The Economic Case for a Bay Delta Conservation Plan Without the Twin Tunnels
Published: Sunday, Oct. 6, 2013
By Jeffrey Michael
[See also C-WIN's Twin Tunnels Campaign.]
The $25 billion Bay Delta Conservation Plan is on the brink of failure. Its proponents have been unable to show that the plan meets environmental requirements, and they have failed to develop a viable financial plan for its massive water-conveyance tunnels.
The BDCP can be saved, but only if the state drops its tunnel vision and seriously considers no-tunnel options. The plan contains 21 parts, including the water-conveyance tunnels, 19 habitat and conservation elements, and long-term operating guidelines for water exports.
Even without the tunnels, it would be a plan of historic significance. More important, the cost would decrease by $20 billion, while the vast majority of its benefits would be preserved. Most of the benefits in the current plan are not due to the physical characteristics of the tunnels, but result from the long-term regulatory stability the plan would create.
The draft economic study the state released this summer claims that the tunnel-based Bay Delta Conservation Plan would provide California $4 billion more in benefits than costs, at a benefit-cost ratio of 1.4. This conclusion is no surprise. There was never any doubt that BDCP would only release a consultant report that validates the plan.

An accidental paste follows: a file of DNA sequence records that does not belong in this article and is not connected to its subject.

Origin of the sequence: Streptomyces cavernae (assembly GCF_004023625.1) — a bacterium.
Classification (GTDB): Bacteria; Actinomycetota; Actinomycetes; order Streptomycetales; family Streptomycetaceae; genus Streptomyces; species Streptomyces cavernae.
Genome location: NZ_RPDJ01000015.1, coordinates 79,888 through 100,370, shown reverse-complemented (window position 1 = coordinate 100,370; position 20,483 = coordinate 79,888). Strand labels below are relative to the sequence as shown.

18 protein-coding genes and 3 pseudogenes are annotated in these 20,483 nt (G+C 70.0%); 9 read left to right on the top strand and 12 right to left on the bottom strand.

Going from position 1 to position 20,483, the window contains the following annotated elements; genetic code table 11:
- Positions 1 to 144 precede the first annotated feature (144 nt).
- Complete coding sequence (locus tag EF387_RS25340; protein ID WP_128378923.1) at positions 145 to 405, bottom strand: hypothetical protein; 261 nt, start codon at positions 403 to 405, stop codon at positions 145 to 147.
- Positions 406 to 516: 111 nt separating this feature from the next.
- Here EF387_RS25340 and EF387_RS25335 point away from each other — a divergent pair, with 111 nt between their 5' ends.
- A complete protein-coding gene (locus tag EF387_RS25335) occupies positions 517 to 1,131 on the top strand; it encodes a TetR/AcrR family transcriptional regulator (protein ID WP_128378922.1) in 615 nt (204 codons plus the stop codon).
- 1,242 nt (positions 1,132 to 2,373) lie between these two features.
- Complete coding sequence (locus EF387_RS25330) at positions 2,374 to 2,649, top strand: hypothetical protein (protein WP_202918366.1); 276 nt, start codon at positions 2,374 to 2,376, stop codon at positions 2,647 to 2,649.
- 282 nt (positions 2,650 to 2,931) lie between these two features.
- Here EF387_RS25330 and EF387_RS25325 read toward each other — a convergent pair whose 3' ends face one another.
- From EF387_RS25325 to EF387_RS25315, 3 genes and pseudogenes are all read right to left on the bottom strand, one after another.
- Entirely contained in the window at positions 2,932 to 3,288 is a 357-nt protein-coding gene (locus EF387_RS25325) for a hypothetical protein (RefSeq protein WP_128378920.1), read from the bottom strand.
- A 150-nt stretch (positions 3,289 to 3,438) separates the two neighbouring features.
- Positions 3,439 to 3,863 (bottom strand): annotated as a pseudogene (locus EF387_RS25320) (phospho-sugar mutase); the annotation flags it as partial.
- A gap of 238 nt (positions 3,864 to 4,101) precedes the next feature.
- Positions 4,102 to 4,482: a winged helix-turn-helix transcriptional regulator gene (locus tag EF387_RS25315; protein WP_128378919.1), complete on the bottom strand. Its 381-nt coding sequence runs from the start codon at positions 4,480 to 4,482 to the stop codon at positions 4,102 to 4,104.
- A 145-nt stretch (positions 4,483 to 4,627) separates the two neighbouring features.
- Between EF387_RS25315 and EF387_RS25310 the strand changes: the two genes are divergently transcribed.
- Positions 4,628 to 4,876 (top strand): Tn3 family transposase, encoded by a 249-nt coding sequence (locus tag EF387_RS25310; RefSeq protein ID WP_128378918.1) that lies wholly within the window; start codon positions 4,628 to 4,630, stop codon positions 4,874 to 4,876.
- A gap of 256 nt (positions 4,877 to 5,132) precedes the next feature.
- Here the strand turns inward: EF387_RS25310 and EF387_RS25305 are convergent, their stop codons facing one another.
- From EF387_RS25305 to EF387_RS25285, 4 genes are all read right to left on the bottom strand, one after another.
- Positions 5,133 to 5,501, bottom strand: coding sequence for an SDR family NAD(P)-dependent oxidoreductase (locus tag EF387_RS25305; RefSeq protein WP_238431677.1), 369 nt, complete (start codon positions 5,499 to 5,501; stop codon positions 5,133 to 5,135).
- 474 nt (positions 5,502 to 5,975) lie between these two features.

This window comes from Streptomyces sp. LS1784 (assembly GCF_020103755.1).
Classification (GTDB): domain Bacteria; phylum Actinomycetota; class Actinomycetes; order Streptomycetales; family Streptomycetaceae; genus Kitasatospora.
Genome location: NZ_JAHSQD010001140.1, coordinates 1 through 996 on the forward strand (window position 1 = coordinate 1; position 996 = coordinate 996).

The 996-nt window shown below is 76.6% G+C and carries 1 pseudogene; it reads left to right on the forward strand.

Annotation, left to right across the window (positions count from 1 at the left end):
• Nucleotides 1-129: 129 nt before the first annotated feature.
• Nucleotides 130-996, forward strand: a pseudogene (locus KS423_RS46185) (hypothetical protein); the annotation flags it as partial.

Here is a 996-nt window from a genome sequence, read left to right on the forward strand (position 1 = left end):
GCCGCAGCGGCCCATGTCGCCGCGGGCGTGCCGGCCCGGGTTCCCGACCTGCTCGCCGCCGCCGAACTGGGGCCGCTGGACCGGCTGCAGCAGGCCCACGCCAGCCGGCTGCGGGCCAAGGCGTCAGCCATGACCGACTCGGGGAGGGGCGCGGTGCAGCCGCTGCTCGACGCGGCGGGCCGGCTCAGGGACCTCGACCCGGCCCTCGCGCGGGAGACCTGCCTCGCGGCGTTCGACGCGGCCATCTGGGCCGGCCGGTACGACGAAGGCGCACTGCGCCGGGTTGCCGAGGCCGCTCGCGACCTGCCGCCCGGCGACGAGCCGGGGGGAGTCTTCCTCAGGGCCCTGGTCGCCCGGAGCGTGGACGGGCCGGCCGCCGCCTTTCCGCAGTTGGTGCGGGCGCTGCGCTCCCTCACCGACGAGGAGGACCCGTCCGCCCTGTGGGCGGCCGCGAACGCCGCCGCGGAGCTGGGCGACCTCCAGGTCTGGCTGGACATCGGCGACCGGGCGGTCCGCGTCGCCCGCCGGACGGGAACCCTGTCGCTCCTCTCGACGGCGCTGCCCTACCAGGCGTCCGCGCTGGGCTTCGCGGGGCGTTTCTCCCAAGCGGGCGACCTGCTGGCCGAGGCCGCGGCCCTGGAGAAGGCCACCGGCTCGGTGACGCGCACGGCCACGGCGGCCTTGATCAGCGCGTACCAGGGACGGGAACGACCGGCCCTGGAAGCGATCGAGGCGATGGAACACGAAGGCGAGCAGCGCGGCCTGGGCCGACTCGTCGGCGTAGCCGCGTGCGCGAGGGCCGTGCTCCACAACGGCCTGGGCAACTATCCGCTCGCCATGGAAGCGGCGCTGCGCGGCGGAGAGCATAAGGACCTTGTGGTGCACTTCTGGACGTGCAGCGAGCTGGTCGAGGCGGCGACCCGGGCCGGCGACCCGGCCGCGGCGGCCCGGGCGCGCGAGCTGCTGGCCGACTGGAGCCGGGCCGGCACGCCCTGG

The report contained a lot of valuable information, but the consultants made an extreme water-supply assumption to justify the massive investment. The consultants found that the tunnels would provide some water quality and seismic protection benefits to water agencies, but these benefits offset only 15 to 20 percent of the tunnels’ cost. And state officials admit the tunnels would not significantly increase water exports from their current restricted levels, especially in dry years.
So why would water agencies spend more than $15 billion building the tunnels when they would yield, in the best-case scenario, only a modest increase in water supply during the wet years, when it is needed the least?
To justify the tunnels, the plan’s consultants constructed a no-tunnel scenario that predicted a regulatory nightmare for the water agencies, an environmentalist’s dream of substantial increases in freshwater flows through the Delta estuary.
And presto, with a surprise switch to the no-tunnel assumption, the consultants magically created more than 1 million acre-feet in water yield and more than $10 billion in water-supply benefits. The tunnels “more than pencil out,” California Resources Secretary John Laird declared while praising the new report.
I have yet to find anyone in the water world who agrees with this dire prediction of no-tunnel water shortages, and it even contradicts the plan’s own environmental impact report. Not only does the economic study assume future water exports without the tunnels are 25 percent lower than the EIR, it ignores the environmental benefits that would result from such a large reduction in water exports. When asked at a public meeting if the tunnels would pencil out if he used the EIR no-tunnel assumption, the consultant answered, “No.”